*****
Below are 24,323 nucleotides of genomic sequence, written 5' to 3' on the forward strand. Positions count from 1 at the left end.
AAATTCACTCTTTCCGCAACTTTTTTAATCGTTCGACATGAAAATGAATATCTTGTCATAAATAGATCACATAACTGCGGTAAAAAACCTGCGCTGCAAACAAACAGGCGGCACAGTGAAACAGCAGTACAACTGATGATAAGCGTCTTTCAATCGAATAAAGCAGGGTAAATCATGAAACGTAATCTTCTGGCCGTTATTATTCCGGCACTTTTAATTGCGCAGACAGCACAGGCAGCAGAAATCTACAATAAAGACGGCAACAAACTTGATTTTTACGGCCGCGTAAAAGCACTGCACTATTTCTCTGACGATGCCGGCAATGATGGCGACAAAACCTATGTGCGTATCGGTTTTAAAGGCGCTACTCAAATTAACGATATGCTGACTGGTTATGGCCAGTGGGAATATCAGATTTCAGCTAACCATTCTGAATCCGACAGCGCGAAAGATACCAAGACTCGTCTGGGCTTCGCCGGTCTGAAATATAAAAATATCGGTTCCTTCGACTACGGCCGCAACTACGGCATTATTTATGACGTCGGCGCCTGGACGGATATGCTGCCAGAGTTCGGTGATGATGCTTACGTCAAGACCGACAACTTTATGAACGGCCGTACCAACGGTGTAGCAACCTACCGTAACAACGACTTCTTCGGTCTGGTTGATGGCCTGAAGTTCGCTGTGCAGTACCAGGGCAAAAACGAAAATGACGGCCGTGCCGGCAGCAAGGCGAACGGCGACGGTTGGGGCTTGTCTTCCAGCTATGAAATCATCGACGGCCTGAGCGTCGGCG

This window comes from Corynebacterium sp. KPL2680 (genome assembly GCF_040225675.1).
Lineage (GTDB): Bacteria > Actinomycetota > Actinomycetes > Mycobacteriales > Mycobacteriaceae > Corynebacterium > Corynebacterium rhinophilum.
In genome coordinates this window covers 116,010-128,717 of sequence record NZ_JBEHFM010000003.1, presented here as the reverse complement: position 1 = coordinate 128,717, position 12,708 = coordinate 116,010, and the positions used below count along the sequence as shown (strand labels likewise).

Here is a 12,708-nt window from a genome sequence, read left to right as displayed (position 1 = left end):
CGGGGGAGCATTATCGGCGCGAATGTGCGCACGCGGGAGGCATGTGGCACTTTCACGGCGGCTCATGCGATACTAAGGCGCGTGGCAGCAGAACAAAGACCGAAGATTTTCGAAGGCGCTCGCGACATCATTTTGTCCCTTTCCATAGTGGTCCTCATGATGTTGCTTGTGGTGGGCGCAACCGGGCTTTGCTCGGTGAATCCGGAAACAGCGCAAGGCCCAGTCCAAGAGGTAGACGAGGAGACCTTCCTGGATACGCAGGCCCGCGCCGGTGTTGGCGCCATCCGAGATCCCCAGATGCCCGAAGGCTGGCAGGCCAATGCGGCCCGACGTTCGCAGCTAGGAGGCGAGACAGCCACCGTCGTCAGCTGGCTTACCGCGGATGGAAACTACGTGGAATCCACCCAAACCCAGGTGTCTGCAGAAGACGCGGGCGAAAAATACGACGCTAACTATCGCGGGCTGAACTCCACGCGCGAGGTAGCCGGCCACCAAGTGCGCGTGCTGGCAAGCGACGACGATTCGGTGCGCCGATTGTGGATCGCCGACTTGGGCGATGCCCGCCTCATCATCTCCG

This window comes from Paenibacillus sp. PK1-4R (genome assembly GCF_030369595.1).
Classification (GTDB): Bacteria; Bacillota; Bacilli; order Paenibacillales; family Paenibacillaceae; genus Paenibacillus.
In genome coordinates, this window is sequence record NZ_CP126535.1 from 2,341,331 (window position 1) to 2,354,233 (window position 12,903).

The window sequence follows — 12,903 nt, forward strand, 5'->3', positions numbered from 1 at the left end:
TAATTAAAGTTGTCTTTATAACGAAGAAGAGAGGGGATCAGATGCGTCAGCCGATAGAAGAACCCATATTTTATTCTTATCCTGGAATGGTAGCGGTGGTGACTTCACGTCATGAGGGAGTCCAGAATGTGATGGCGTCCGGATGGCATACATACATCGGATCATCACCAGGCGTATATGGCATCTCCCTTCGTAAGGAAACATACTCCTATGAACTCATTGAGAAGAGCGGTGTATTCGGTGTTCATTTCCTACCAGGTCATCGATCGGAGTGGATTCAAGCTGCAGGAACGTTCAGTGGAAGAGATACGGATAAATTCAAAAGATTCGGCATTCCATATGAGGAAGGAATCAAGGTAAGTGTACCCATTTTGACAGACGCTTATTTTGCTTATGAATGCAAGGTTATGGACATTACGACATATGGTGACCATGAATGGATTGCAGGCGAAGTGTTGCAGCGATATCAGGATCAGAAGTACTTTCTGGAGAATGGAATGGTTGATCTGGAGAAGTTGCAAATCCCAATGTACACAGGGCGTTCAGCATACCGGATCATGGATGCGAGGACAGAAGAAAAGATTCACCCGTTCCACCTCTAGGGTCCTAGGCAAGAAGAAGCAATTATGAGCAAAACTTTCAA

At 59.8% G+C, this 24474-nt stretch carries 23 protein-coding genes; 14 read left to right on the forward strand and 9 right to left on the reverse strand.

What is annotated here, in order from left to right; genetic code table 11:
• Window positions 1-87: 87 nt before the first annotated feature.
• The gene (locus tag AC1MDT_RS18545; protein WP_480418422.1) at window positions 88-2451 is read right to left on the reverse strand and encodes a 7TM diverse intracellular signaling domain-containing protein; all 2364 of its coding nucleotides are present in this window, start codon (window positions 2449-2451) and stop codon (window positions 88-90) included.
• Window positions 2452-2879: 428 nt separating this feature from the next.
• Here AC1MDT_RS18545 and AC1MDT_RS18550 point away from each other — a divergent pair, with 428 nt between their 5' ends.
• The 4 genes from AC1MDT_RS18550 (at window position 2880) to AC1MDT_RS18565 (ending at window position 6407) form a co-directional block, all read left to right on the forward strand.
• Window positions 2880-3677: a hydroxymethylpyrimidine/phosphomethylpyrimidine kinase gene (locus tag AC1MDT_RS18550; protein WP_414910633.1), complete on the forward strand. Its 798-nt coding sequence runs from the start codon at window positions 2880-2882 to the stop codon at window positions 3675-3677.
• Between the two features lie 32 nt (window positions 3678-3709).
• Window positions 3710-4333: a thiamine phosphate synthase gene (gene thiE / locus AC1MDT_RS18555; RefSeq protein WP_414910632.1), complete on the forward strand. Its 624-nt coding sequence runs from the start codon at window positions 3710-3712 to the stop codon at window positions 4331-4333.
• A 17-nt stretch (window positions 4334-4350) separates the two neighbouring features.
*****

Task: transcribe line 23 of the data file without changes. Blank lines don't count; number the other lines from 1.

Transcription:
• A 17-nt stretch (window positions 4334-4350) separates the two neighbouring features.